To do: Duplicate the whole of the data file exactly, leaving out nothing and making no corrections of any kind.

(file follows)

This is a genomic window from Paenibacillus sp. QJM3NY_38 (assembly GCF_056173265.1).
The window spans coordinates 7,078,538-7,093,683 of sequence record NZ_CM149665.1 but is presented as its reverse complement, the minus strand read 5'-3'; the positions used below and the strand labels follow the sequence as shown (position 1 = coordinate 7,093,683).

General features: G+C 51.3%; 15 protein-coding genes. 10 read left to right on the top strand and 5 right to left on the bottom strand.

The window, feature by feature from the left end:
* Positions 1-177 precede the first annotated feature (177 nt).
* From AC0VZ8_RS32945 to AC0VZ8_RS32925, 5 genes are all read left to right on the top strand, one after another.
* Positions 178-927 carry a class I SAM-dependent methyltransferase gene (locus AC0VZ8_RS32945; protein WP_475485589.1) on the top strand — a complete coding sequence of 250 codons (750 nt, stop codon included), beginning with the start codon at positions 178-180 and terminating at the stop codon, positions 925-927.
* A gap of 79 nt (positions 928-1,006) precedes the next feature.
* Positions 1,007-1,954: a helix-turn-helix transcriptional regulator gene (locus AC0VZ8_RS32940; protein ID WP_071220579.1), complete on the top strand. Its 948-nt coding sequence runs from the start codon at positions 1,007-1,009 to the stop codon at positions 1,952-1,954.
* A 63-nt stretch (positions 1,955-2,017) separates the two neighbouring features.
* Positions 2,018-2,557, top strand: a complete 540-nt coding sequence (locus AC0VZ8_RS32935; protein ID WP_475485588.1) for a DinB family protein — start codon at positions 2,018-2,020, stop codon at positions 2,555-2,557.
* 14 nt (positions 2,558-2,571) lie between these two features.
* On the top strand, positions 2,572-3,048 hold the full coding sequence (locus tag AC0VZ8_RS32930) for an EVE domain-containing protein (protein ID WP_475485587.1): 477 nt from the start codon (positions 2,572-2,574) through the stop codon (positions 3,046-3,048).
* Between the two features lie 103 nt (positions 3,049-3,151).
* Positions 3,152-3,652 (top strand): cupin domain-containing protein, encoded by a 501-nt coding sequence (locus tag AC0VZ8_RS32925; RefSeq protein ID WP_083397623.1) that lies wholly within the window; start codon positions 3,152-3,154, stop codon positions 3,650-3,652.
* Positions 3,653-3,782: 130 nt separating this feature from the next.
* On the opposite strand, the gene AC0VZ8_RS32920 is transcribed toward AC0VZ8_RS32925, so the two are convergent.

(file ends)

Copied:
This is a genomic window from Paenibacillus sp. QJM3NY_38 (assembly GCF_056173265.1).
The window spans coordinates 7,078,538-7,093,683 of sequence record NZ_CM149665.1 but is presented as its reverse complement, the minus strand read 5'-3'; the positions used below and the strand labels follow the sequence as shown (position 1 = coordinate 7,093,683).

General features: G+C 51.3%; 15 protein-coding genes. 10 read left to right on the top strand and 5 right to left on the bottom strand.

The window, feature by feature from the left end:
* Positions 1-177 precede the first annotated feature (177 nt).
* From AC0VZ8_RS32945 to AC0VZ8_RS32925, 5 genes are all read left to right on the top strand, one after another.
* Positions 178-927 carry a class I SAM-dependent methyltransferase gene (locus AC0VZ8_RS32945; protein WP_475485589.1) on the top strand — a complete coding sequence of 250 codons (750 nt, stop codon included), beginning with the start codon at positions 178-180 and terminating at the stop codon, positions 925-927.
* A gap of 79 nt (positions 928-1,006) precedes the next feature.
* Positions 1,007-1,954: a helix-turn-helix transcriptional regulator gene (locus AC0VZ8_RS32940; protein ID WP_071220579.1), complete on the top strand. Its 948-nt coding sequence runs from the start codon at positions 1,007-1,009 to the stop codon at positions 1,952-1,954.
* A 63-nt stretch (positions 1,955-2,017) separates the two neighbouring features.
* Positions 2,018-2,557, top strand: a complete 540-nt coding sequence (locus AC0VZ8_RS32935; protein ID WP_475485588.1) for a DinB family protein — start codon at positions 2,018-2,020, stop codon at positions 2,555-2,557.
* 14 nt (positions 2,558-2,571) lie between these two features.
* On the top strand, positions 2,572-3,048 hold the full coding sequence (locus tag AC0VZ8_RS32930) for an EVE domain-containing protein (protein ID WP_475485587.1): 477 nt from the start codon (positions 2,572-2,574) through the stop codon (positions 3,046-3,048).
* Between the two features lie 103 nt (positions 3,049-3,151).
* Positions 3,152-3,652 (top strand): cupin domain-containing protein, encoded by a 501-nt coding sequence (locus tag AC0VZ8_RS32925; RefSeq protein ID WP_083397623.1) that lies wholly within the window; start codon positions 3,152-3,154, stop codon positions 3,650-3,652.
* Positions 3,653-3,782: 130 nt separating this feature from the next.
* On the opposite strand, the gene AC0VZ8_RS32920 is transcribed toward AC0VZ8_RS32925, so the two are convergent.